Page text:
France’s Macron flies to Moscow in high-risk diplomatic mission amid Ukraine crisis

The 40 minute-long call ahead of Mr Macron's visit to Russia allowed allowed the two leaders to share information ahead of the trip. PHOTO: REUTERS

MOSCOW/PARIS (REUTERS) - French President Emmanuel Macron flies to Moscow on Monday (Feb 7) in a risky diplomatic move, seeking commitments from Russian President Vladimir Putin to dial down tensions with Ukraine, where Western leaders fear the Kremlin plans an invasion.

Mr Macron has made a frenetic series of phone calls with Western allies, Mr Putin and the Ukrainian leader over the past week.

He will follow up on Tuesday with a visit to Kyiv, staking a lot of political capital on a mission that could prove embarrassing if he returns empty-handed.  

“We’re heading to Putin’s lair, in many ways it’s a throw of the dice,” one source close to Mr Macron told Reuters.  

Russia has massed some 100,000 troops near Ukraine and demanded Nato and US security guarantees, including that Nato never admit Ukraine as a member.  

Two sources close to Mr Macron said one aim of his visit was to buy time and freeze the situation for several months, at least until a “Super April” of elections in Europe – in Hungary, Slovenia and, crucially for Mr Macron, in France.  

The French leader, who has earned a reputation for highly publicised diplomatic forays since he took power in 2017, has both tried to cajole and confront Mr Putin over the past five years. His efforts have brought close dialogue with the Russian leader as well as painful setbacks.  

Soon after his election, Mr Macron rolled out the red carpet for Mr Putin at the Palace of Versailles, but also used the visit to publicly decry Russian meddling during the election. Two years later, the pair met at the French president’s summer residence.  

But Mr Macron’s many overtures did not prevent Russian encroachment into traditional French spheres of influence in Africa, culminating late last year with the arrival of Russian mercenaries in Mali.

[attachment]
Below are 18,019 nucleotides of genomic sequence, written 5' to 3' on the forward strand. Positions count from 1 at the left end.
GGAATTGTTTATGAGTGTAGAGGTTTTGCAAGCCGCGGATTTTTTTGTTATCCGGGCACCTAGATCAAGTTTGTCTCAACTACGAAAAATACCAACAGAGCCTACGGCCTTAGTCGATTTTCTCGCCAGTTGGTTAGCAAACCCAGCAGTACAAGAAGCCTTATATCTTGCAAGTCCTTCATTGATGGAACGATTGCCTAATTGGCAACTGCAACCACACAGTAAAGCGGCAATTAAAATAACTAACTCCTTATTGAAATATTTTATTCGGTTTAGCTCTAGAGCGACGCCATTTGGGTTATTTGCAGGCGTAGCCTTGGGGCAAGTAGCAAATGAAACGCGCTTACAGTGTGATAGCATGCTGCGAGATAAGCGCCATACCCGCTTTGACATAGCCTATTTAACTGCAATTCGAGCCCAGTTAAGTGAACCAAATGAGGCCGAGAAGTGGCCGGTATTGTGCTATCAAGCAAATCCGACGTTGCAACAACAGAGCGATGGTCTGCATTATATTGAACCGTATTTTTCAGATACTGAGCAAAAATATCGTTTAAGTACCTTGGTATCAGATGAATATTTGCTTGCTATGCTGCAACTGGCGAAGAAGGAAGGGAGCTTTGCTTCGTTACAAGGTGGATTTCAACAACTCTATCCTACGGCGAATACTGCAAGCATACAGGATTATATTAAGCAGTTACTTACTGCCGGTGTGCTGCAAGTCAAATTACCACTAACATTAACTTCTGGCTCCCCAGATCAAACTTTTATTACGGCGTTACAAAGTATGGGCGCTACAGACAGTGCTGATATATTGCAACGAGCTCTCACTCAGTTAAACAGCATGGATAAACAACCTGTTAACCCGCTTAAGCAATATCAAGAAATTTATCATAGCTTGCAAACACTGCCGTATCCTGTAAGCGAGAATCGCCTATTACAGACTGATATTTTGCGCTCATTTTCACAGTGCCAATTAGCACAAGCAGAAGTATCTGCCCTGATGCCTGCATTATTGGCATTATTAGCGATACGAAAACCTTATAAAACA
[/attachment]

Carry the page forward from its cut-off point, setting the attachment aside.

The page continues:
French officials think they are supported by the Kremlin.  Eastern European countries who suffered decades under Soviet rule have criticised Mr Macron’s cooperative stance on Russia, leery of Mr Macron’s talk of negotiating a “new European security order” with Russia.  

To counter critics ahead of the trip and take on the mantle of European leadership in this crisis,Mr Macron has been at pains to consult with other Western leaders this time, including Britain’s Boris Johnson and US President Joe Biden.  

Mr Macron spoke again on Sunday with Mr Biden in a "coordination logic" ahead of his trip to Moscow on Monday, the French Presidency and the White House said.

The 40 minutes-long call allowed the two leaders to "share information about contacts made during the weekend" for good coordination ahead of the trip, the French Presidency said.

The White House said the two leaders discussed "ongoing diplomatic and deterrence efforts in response to Russia's continued military build-up on Ukraine's borders".

Mr Macron and Mr Biden affirmed their support for Ukraine's sovereignty and territorial integrity and agreed their teams will remain in touch and continue consulting with their allies and partners, including Ukraine, it added.

The French president’s visit to Moscow and Ukraine comes less than three months before a presidential election at home. His political advisers see a potential electoral dividend, although Mr Macron has yet to announce whether he will run.  

“For the president, it’s an opportunity to show his leadership in Europe. That he is above the fray,” one French government source said.

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